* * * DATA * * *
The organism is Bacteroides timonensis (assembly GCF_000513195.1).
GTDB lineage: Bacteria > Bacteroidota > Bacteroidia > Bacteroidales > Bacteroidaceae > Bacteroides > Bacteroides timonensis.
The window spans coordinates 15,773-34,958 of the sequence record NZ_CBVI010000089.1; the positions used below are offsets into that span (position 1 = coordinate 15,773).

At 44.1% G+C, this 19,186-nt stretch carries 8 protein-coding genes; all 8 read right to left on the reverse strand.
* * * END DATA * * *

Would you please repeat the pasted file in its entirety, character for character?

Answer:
The organism is Bacteroides timonensis (assembly GCF_000513195.1).
GTDB lineage: Bacteria > Bacteroidota > Bacteroidia > Bacteroidales > Bacteroidaceae > Bacteroides > Bacteroides timonensis.
The window spans coordinates 15,773-34,958 of the sequence record NZ_CBVI010000089.1; the positions used below are offsets into that span (position 1 = coordinate 15,773).

At 44.1% G+C, this 19,186-nt stretch carries 8 protein-coding genes; all 8 read right to left on the reverse strand.